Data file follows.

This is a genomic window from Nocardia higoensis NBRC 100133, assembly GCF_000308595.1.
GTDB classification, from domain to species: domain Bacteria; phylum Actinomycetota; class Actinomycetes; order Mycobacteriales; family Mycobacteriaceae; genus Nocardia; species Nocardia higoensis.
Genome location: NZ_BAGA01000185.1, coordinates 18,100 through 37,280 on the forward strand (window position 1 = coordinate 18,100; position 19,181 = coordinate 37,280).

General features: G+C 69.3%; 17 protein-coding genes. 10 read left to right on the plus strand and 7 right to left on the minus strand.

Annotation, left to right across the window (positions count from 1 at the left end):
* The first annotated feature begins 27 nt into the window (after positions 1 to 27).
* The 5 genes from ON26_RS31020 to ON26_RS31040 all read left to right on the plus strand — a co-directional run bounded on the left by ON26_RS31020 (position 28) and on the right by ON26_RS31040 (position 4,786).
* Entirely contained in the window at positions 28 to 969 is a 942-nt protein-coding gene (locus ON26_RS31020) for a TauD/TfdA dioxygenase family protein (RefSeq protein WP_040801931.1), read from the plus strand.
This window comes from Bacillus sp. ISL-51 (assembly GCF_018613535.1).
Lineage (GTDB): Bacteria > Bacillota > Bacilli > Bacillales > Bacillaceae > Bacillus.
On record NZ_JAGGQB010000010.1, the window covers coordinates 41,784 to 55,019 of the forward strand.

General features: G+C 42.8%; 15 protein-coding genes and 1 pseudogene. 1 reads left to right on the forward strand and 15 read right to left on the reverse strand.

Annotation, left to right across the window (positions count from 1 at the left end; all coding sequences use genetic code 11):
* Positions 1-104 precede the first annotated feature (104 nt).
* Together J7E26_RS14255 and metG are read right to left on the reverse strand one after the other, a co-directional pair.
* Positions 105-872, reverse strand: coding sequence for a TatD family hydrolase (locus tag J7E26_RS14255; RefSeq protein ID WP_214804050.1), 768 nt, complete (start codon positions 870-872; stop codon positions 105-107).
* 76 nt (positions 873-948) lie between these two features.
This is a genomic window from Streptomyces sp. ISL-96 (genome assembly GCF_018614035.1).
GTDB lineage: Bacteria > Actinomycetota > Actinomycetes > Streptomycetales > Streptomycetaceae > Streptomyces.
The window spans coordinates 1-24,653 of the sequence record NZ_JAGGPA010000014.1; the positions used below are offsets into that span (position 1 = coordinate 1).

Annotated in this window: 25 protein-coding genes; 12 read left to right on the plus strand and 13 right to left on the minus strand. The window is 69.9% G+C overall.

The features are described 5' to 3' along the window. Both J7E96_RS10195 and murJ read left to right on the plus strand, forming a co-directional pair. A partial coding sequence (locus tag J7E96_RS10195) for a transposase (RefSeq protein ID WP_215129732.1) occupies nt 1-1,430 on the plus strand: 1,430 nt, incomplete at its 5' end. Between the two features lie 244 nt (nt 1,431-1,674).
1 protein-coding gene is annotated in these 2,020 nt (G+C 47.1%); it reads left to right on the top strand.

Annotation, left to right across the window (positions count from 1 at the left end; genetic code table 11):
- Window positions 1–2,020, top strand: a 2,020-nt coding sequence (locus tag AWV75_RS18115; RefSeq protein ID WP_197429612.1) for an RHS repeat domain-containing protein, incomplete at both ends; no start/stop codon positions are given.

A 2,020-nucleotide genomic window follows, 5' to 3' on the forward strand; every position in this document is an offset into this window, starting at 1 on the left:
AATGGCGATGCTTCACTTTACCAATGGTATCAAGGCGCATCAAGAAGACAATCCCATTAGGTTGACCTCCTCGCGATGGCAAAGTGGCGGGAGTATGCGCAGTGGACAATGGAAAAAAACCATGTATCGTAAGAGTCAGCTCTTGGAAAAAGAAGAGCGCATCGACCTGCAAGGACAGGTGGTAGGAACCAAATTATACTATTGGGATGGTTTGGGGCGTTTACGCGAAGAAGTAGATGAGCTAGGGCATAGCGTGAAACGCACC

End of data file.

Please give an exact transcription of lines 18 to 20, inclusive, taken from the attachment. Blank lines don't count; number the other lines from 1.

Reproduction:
This is a genomic window from Streptomyces sp. ISL-96 (genome assembly GCF_018614035.1).
GTDB lineage: Bacteria > Actinomycetota > Actinomycetes > Streptomycetales > Streptomycetaceae > Streptomyces.
The window spans coordinates 1-24,653 of the sequence record NZ_JAGGPA010000014.1; the positions used below are offsets into that span (position 1 = coordinate 1).